International Exchange poses many challenges to students. Packing your bags and studying abroad for a semester or two is just the end result. Preparation and various decisions before you start your Exchange stay are crucial to make your study abroad experience as pleasant as possible.
Choosing your University
First of all, you need to choose the host University. It’s not as easy as it seems. It’s best to make your choice based on what courses that University offers, how many International students study there every year and whether or not they offer dormitory placement for the International students.
True, sometimes you just want to study in a beautiful country, surrounded by a culture you desperately want to learn about. But if you don’t consider a more practical approach, you could find yourself homeless and lost in a completely unfamiliar environment.
If a University of your choice has a lot of International Students every year it means they know the challenges you’ll be facing and know the most common solutions. They will be prepared to answer most of your questions, because they’ve been asked similar ones before. They will also, most likely, have a support system in place to help their International Students settle in and acclimate quickly after their arrival.
And finally, if the University of your choice has their own Dormitories, it usually means that the rooms are close to the campus and are relatively cheap. Which takes away all the stress of getting to the right part of the City during your very first day of classes and guarantees that you will quickly meet people with similar interests to yours (after all, you’re all studying at the same University!).
Your financial situation is another thing you need to consider. If you want to participate in an International Exchange program it’s usually the best idea to study abroad at one of the partner Universities. A partner University is a University, which has a general agreement or an International Exchange Agreement with your home University. Why is it that important? Mostly because when two Universities enter an agreement regarding Student Exchange, they usually write a stipulation which says that the Student pays tuition at their home University, the tuition fee at the host University is waived for them and they get a guarantee the credits they get during their Exchange Program will be transferred once they return to their home University.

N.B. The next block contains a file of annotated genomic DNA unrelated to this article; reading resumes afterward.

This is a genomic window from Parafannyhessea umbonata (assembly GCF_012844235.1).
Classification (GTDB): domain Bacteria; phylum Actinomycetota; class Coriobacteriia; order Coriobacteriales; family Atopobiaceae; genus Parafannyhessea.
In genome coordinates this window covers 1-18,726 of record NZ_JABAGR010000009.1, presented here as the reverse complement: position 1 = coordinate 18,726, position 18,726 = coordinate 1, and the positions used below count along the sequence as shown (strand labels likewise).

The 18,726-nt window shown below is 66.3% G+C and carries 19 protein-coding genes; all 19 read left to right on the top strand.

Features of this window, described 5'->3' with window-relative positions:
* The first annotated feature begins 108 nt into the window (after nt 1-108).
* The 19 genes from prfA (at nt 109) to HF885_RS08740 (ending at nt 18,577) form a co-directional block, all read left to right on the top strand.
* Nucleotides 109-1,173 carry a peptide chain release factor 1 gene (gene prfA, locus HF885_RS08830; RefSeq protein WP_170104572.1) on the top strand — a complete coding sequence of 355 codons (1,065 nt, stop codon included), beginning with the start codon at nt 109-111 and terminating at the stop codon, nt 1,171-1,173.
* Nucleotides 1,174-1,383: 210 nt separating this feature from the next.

Before choosing which country you wish to study in, you might want to consider the general cost of living there. Some countries don’t allow International Students to work during their stay, and sometimes you simply don’t have the time. Sometimes you are eligible for a scholarship, which definitely help, but more often than not you’re required to be able to pay for all the expenses from your own pocket. In that case, it’s always better to consider countries where the general cost of living is lower of similar to that in the US. That will mean you’ll spend the similar amount to what you’re already spending, or you might even be able to spend less.
As an International Exchange student, you’re obviously interested in furthering your education but also in learning about new cultures. Which means making friends once you arrive should be very high on your to-do list. Natives are usually the best source when it comes to experiencing the culture and learning to get around the new city.
It’s good to start looking for friends even before you leave for your Exchange. Use the Social Websites like Facebook or MySpace to meet people who are already studying at the University of your choice, or maybe who were International Student there. People like that will be able to warn you about the most common problems, provide the solutions that helped them and save you time and money if you wish to live off campus.
Making friends before you leave for your Student Exchange is also very useful if the University doesn’t offer any additional services. You can ask your friends to pick you up from the airport, help you settle down and basically not get lost right away.
Friends can make for great roommates off campus, advise you how to save up on groceries and other expenses. Not to mention the fact that you don’t feel as lonely and as alienated if you have friends to talk to on a daily basis.
All in all, International Exchange can be a very challenging experience, but it’s worth it. Properly planned and thought out, it can only add to your educational journey.